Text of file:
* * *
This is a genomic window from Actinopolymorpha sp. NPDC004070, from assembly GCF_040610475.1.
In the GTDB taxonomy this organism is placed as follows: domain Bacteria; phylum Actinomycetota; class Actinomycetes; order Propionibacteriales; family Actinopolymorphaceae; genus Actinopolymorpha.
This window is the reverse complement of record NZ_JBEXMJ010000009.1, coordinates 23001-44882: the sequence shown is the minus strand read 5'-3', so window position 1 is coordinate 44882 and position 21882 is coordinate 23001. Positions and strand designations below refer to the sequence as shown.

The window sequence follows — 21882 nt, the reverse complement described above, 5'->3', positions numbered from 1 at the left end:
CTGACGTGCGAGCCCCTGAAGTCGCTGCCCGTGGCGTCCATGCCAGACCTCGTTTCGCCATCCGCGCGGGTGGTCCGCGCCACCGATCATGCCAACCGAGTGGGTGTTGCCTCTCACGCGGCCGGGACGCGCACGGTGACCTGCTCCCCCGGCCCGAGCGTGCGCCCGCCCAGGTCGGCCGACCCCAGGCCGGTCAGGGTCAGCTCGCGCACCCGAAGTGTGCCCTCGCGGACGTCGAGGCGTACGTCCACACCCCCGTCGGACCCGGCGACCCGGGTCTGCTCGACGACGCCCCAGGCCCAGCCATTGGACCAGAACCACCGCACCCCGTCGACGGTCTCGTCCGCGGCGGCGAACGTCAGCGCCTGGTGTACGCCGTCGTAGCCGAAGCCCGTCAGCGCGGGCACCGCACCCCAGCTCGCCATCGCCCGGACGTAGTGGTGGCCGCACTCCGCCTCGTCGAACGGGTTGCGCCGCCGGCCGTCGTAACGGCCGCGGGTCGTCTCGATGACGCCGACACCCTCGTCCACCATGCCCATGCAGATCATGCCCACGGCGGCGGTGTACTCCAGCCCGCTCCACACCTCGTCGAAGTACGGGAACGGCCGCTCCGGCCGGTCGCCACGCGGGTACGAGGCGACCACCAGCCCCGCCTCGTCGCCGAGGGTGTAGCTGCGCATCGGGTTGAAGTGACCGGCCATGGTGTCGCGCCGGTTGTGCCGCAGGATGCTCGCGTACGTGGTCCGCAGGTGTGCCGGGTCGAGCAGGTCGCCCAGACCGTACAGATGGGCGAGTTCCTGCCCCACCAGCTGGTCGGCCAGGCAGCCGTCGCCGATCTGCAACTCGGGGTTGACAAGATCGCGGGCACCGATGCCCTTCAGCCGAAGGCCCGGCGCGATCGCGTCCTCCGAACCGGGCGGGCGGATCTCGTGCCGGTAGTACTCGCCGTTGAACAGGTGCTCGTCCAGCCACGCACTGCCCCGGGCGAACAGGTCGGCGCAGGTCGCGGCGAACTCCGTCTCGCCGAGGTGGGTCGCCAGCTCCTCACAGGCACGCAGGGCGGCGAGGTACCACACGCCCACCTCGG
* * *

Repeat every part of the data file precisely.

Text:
This is a genomic window from Actinopolymorpha sp. NPDC004070, from assembly GCF_040610475.1.
In the GTDB taxonomy this organism is placed as follows: domain Bacteria; phylum Actinomycetota; class Actinomycetes; order Propionibacteriales; family Actinopolymorphaceae; genus Actinopolymorpha.
This window is the reverse complement of record NZ_JBEXMJ010000009.1, coordinates 23001-44882: the sequence shown is the minus strand read 5'-3', so window position 1 is coordinate 44882 and position 21882 is coordinate 23001. Positions and strand designations below refer to the sequence as shown.

The window sequence follows — 21882 nt, the reverse complement described above, 5'->3', positions numbered from 1 at the left end:
CTGACGTGCGAGCCCCTGAAGTCGCTGCCCGTGGCGTCCATGCCAGACCTCGTTTCGCCATCCGCGCGGGTGGTCCGCGCCACCGATCATGCCAACCGAGTGGGTGTTGCCTCTCACGCGGCCGGGACGCGCACGGTGACCTGCTCCCCCGGCCCGAGCGTGCGCCCGCCCAGGTCGGCCGACCCCAGGCCGGTCAGGGTCAGCTCGCGCACCCGAAGTGTGCCCTCGCGGACGTCGAGGCGTACGTCCACACCCCCGTCGGACCCGGCGACCCGGGTCTGCTCGACGACGCCCCAGGCCCAGCCATTGGACCAGAACCACCGCACCCCGTCGACGGTCTCGTCCGCGGCGGCGAACGTCAGCGCCTGGTGTACGCCGTCGTAGCCGAAGCCCGTCAGCGCGGGCACCGCACCCCAGCTCGCCATCGCCCGGACGTAGTGGTGGCCGCACTCCGCCTCGTCGAACGGGTTGCGCCGCCGGCCGTCGTAACGGCCGCGGGTCGTCTCGATGACGCCGACACCCTCGTCCACCATGCCCATGCAGATCATGCCCACGGCGGCGGTGTACTCCAGCCCGCTCCACACCTCGTCGAAGTACGGGAACGGCCGCTCCGGCCGGTCGCCACGCGGGTACGAGGCGACCACCAGCCCCGCCTCGTCGCCGAGGGTGTAGCTGCGCATCGGGTTGAAGTGACCGGCCATGGTGTCGCGCCGGTTGTGCCGCAGGATGCTCGCGTACGTGGTCCGCAGGTGTGCCGGGTCGAGCAGGTCGCCCAGACCGTACAGATGGGCGAGTTCCTGCCCCACCAGCTGGTCGGCCAGGCAGCCGTCGCCGATCTGCAACTCGGGGTTGACAAGATCGCGGGCACCGATGCCCTTCAGCCGAAGGCCCGGCGCGATCGCGTCCTCCGAACCGGGCGGGCGGATCTCGTGCCGGTAGTACTCGCCGTTGAACAGGTGCTCGTCCAGCCACGCACTGCCCCGGGCGAACAGGTCGGCGCAGGTCGCGGCGAACTCCGTCTCGCCGAGGTGGGTCGCCAGCTCCTCACAGGCACGCAGGGCGGCGAGGTACCACACGCCCACCTCGG